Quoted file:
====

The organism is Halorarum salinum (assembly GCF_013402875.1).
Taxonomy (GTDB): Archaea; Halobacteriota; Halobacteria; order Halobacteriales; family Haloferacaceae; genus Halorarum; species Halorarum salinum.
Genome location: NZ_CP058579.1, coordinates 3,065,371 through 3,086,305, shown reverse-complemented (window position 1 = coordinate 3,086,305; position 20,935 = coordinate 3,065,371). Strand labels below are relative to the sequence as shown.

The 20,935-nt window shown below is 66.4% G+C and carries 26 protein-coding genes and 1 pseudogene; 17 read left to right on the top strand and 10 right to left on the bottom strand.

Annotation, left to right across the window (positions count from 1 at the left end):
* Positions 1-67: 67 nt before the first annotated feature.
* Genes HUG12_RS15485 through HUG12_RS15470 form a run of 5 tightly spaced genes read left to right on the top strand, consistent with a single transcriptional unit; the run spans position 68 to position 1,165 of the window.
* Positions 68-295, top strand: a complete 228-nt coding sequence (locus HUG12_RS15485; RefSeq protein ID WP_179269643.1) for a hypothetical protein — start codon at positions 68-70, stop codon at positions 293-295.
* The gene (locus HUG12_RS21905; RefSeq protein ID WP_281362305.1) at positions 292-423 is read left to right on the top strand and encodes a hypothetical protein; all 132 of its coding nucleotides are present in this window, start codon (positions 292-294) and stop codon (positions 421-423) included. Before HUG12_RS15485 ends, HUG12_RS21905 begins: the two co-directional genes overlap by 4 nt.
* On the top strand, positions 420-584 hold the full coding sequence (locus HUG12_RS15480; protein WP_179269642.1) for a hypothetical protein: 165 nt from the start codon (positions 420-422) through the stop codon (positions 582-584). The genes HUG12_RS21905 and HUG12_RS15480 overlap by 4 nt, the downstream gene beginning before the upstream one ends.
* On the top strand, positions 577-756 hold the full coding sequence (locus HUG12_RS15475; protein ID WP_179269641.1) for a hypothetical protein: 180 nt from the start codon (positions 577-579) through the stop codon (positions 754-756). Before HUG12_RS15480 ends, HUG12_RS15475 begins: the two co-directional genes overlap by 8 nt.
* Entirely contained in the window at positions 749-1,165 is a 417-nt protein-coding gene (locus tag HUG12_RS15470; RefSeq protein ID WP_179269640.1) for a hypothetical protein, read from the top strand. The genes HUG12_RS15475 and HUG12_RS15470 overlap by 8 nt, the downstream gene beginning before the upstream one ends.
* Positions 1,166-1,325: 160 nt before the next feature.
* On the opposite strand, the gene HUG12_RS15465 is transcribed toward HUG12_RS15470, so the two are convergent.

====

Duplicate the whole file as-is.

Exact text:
The organism is Halorarum salinum (assembly GCF_013402875.1).
Taxonomy (GTDB): Archaea; Halobacteriota; Halobacteria; order Halobacteriales; family Haloferacaceae; genus Halorarum; species Halorarum salinum.
Genome location: NZ_CP058579.1, coordinates 3,065,371 through 3,086,305, shown reverse-complemented (window position 1 = coordinate 3,086,305; position 20,935 = coordinate 3,065,371). Strand labels below are relative to the sequence as shown.

The 20,935-nt window shown below is 66.4% G+C and carries 26 protein-coding genes and 1 pseudogene; 17 read left to right on the top strand and 10 right to left on the bottom strand.

Annotation, left to right across the window (positions count from 1 at the left end):
* Positions 1-67: 67 nt before the first annotated feature.
* Genes HUG12_RS15485 through HUG12_RS15470 form a run of 5 tightly spaced genes read left to right on the top strand, consistent with a single transcriptional unit; the run spans position 68 to position 1,165 of the window.
* Positions 68-295, top strand: a complete 228-nt coding sequence (locus HUG12_RS15485; RefSeq protein ID WP_179269643.1) for a hypothetical protein — start codon at positions 68-70, stop codon at positions 293-295.
* The gene (locus HUG12_RS21905; RefSeq protein ID WP_281362305.1) at positions 292-423 is read left to right on the top strand and encodes a hypothetical protein; all 132 of its coding nucleotides are present in this window, start codon (positions 292-294) and stop codon (positions 421-423) included. Before HUG12_RS15485 ends, HUG12_RS21905 begins: the two co-directional genes overlap by 4 nt.
* On the top strand, positions 420-584 hold the full coding sequence (locus HUG12_RS15480; protein WP_179269642.1) for a hypothetical protein: 165 nt from the start codon (positions 420-422) through the stop codon (positions 582-584). The genes HUG12_RS21905 and HUG12_RS15480 overlap by 4 nt, the downstream gene beginning before the upstream one ends.
* On the top strand, positions 577-756 hold the full coding sequence (locus HUG12_RS15475; protein ID WP_179269641.1) for a hypothetical protein: 180 nt from the start codon (positions 577-579) through the stop codon (positions 754-756). Before HUG12_RS15480 ends, HUG12_RS15475 begins: the two co-directional genes overlap by 8 nt.
* Entirely contained in the window at positions 749-1,165 is a 417-nt protein-coding gene (locus tag HUG12_RS15470; RefSeq protein ID WP_179269640.1) for a hypothetical protein, read from the top strand. The genes HUG12_RS15475 and HUG12_RS15470 overlap by 8 nt, the downstream gene beginning before the upstream one ends.
* Positions 1,166-1,325: 160 nt before the next feature.
* On the opposite strand, the gene HUG12_RS15465 is transcribed toward HUG12_RS15470, so the two are convergent.